Friday, 28 December 2018

Just because it's 'TwixMas'...

here are some lines to amuse…

The Wife's Eptaph

To follow you I'm not content.
How do I know which way you went.

Inscribed on a Pint-Pot

There are several reasons for drinking,
And one has just entered my head;
If a man cannot drink when he's living
How the Hell can he drink when he's dead?

On Taking a Wife

'Come, come,' said Tom's father, 'at your time of life,
There's no longer excuse for thus playing the rake.
It's time you should think, boy, of taking a wife.'
'Why so it is, father. Whose wife shall I take?'
                              Thomas Moore

And finally, some Limericks

A simple youg fellow named Hyde
In a funeral procession was spied.
When asked, 'Who is dead?'
He tittered and said,
'I don't know.  I just came for the ride.'

There once was a person from Lyme
Who married three wives at a time.
When asked, 'Why a third?'
He Replied, 'One's absurb,
And bigamy, Sir, is a crime.'

Tuesday, 18 December 2018

Merry Christmas...


It's the time of year when I take a rest from the blog so that I can enjoy this very special season with family and friends.
I will be back in the New Year and there may be a little surprise waiting for you for the days between Christmas and New Year - so do remember to check back!
Lastly, I would just like to say thank you to all you readers out there who take the time and trouble to read the posts.  I also want to say a very special thank you to everyone who has reviewed my books.  Reviews are vital and your comments are always appreciated.

Merry Christmas

Tuesday, 11 December 2018

Please welcome, friend and author, Rosie Travers... my blog today.  Thanks for visiting and Rosie is here to tell us about her latest book...
My debut novel, Theatre of Dreams tells the story of an unlikely trio of characters united in their desire to save a historic local theatre from demolition.  Kitty Keaton, owner of Hookes Bay pavilion and former all-round entertainer, recruits a hapless young actress to play a part in her elaborate scheme to defy local property developers, while a dedicated conservationist works behind the scenes on a more legitimate plan to save the building.
Choosing a theatrical setting for my novel was like opening up a box of delights, providing the opportunity to create a wonderful cast of characters.  I am not a theatrical person, in fact, any form of public performance would have me running a mile, but that’s not the case for other members of my family.
My daughter Ellen is a natural born performer.  She started ballet lessons at the age of four and eventually studied at the Royal Academy of Dance.  Ellen took to the stage without any qualms at all and I suspect she inherited her love of performing from my grandmother.  Grandma Mary hailed from Yorkshire and passed away when I was just 18.  She was a big fan of the music hall.  Without a doubt, she modelled herself on Gracie Fields, and although she didn’t follow her idol into a professional career on the stage, as an amateur, she performed well into her seventies.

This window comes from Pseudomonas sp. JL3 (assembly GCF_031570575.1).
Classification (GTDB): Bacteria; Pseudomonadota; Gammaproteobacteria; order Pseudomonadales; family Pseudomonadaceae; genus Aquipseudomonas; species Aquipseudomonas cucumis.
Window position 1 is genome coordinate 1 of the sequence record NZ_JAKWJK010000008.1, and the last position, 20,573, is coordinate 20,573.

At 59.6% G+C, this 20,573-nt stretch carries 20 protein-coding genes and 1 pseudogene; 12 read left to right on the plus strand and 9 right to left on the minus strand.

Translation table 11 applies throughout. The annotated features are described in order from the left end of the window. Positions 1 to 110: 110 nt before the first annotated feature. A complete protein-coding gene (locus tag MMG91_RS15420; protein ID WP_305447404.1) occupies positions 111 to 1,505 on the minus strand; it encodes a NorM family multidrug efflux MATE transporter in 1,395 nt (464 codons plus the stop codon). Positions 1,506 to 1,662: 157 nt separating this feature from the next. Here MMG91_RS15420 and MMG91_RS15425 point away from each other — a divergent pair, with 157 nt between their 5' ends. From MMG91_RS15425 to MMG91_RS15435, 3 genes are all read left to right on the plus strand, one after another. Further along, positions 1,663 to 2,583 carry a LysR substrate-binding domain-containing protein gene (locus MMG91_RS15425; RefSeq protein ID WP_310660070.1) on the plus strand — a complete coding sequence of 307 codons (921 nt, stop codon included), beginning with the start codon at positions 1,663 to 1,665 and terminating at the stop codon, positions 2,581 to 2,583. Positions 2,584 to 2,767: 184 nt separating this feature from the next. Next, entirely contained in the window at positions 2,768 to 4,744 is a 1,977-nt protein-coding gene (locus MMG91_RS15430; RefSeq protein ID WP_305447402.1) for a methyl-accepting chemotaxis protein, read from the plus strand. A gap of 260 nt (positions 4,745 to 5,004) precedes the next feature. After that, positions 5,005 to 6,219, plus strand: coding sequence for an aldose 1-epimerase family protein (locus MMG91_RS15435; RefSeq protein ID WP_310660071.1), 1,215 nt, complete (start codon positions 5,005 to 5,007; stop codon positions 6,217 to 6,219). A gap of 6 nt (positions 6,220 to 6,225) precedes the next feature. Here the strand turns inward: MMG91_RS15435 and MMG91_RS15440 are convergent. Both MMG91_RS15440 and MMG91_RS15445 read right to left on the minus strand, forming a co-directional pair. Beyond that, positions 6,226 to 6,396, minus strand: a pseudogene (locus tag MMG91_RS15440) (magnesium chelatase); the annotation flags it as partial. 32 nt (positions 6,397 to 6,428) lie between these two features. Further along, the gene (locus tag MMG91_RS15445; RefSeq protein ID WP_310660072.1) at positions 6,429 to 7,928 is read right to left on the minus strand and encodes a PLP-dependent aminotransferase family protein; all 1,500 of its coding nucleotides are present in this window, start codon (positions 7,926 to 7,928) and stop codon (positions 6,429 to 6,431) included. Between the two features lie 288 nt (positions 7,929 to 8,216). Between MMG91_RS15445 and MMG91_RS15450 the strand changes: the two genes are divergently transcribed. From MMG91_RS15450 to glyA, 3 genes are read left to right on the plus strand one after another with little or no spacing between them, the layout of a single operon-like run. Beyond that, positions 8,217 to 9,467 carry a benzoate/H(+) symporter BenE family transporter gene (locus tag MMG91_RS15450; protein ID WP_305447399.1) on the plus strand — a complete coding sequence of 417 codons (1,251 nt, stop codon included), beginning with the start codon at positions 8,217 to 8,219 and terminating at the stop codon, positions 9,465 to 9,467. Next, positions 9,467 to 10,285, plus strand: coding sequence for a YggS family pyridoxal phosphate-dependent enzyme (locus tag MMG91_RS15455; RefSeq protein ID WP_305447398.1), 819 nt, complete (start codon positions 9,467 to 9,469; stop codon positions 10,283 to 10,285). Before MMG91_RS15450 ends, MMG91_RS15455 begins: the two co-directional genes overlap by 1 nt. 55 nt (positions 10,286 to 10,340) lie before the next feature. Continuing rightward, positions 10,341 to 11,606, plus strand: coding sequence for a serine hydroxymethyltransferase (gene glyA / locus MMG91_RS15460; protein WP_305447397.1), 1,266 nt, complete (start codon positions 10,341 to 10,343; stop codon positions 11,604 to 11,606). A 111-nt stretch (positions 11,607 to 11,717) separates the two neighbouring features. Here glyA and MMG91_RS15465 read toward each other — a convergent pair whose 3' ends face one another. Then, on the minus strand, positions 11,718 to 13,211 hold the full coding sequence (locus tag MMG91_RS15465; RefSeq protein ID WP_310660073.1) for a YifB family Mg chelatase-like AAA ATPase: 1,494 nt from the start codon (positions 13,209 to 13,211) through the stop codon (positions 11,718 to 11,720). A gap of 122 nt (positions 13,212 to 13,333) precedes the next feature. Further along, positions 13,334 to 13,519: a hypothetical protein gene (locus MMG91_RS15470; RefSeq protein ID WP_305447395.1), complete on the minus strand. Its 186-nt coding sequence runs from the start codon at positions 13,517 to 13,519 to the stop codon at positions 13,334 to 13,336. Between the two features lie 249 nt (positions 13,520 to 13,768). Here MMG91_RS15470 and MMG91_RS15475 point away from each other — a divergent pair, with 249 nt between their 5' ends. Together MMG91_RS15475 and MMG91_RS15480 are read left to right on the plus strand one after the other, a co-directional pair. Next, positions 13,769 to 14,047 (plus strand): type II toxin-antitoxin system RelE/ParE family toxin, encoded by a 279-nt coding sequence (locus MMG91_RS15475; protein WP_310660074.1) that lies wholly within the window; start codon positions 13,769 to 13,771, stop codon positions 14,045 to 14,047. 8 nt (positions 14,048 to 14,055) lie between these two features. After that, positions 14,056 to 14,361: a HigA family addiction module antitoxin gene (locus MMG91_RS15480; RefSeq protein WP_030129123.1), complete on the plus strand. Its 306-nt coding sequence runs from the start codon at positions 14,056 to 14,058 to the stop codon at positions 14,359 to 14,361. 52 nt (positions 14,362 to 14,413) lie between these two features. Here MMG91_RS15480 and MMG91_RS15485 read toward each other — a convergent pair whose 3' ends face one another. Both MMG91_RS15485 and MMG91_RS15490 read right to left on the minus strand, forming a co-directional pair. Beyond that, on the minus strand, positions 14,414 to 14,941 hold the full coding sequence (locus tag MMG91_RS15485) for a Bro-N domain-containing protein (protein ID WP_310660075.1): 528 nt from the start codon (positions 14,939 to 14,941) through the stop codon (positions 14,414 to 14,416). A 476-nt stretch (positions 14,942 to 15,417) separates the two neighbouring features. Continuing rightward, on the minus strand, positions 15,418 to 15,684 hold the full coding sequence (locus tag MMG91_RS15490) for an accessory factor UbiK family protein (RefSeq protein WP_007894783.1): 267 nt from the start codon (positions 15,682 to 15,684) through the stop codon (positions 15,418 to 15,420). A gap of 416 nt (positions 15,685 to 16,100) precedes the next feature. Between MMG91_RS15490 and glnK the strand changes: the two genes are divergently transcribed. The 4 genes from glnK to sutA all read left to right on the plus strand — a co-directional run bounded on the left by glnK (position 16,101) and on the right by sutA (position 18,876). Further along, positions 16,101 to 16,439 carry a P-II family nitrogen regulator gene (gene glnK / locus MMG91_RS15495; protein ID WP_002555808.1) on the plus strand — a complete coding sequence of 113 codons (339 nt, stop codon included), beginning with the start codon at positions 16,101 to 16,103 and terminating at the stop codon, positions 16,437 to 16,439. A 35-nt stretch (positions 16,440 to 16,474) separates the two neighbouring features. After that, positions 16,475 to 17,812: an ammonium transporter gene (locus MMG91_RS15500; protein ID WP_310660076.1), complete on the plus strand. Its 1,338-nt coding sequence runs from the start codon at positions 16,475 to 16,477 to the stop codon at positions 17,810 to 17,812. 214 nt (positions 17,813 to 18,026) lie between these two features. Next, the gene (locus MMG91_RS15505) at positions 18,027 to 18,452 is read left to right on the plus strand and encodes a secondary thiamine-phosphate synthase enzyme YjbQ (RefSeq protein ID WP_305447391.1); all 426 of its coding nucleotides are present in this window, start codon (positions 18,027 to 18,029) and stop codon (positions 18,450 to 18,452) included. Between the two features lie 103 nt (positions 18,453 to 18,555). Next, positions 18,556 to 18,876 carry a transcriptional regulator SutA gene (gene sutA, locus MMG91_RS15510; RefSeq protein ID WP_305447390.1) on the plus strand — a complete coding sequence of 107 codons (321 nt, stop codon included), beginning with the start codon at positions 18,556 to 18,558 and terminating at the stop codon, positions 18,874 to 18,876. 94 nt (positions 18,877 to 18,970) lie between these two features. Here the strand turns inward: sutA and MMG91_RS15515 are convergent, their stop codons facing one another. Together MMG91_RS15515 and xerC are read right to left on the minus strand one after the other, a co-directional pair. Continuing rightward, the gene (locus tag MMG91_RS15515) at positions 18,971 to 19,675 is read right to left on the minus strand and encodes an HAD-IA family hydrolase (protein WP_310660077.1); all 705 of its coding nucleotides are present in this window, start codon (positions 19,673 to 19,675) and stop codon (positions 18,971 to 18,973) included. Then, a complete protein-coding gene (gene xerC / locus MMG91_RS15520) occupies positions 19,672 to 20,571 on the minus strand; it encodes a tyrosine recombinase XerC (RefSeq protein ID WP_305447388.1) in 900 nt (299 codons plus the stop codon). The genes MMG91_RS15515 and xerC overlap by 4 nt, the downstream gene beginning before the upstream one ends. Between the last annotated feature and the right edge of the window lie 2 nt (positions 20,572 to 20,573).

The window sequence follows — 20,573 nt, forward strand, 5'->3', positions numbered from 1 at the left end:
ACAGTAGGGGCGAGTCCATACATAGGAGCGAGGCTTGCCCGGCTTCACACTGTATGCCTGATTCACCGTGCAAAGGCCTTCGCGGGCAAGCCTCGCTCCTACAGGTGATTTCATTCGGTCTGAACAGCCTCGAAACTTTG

Old photo of the Lee Tower
When it comes to writing, I’m a pantser, not a plotter and I always start with a character.  I’d been toying with the idea of a story about a gritty, gutsy veteran performer loosely based on Grandma Mary for some time, but I didn’t quite know what to do with her until I discovered the existence of The Lee Tower entertainment complex in the quiet Hampshire seaside town of Lee-on-the-Solent.
After reading about the building – a vast art deco pavilion constructed in 1935 and demolished by the local council less than 40 years later, I wondered why it hadn’t been saved for prosperity, which led to further research into building conservation campaigns. I realised I had found a cause for my elderly ex-performer.  She was going to save her family’s historic seaside theatre.
I’ve seen from my own daughter’s experience how tough you have to be to make a career on the stage – Ellen eventually opted for teaching over performing.  During her training, I encountered numerous dance tutors and professional performers.  These people were dedicated, disciplined and quite ruthless.  I knew Kitty would have to be a tenacious, resilient old bird so I gave her a colourful past, beset with personal tragedy.  But like a real trouper, the show always had to go on. 
I threw in a young actress to provide some cross-generation banter which then developed into a whole new plot twist, and introduced a handsome conservationist-cum-architect as my leading man.  With a quirky supporting cast and the addition of a traditional villain or two, The Theatre of Dreams was born.

...about the book  Musical Theatre actress Tara is down on her luck and in desperate need of a job.  When terminally-ill octogenarian Kitty invites her to take over the running of her former dance academy in the old-fashioned resort of Hookes Bay, Tara thinks she’s found her guardian angel.  But it soon becomes very clear Kitty is being far from benevolent.  Too late, Tara realises helping Kitty will signal the end of an already tarnished career unless she can pull off the performance of a lifetime.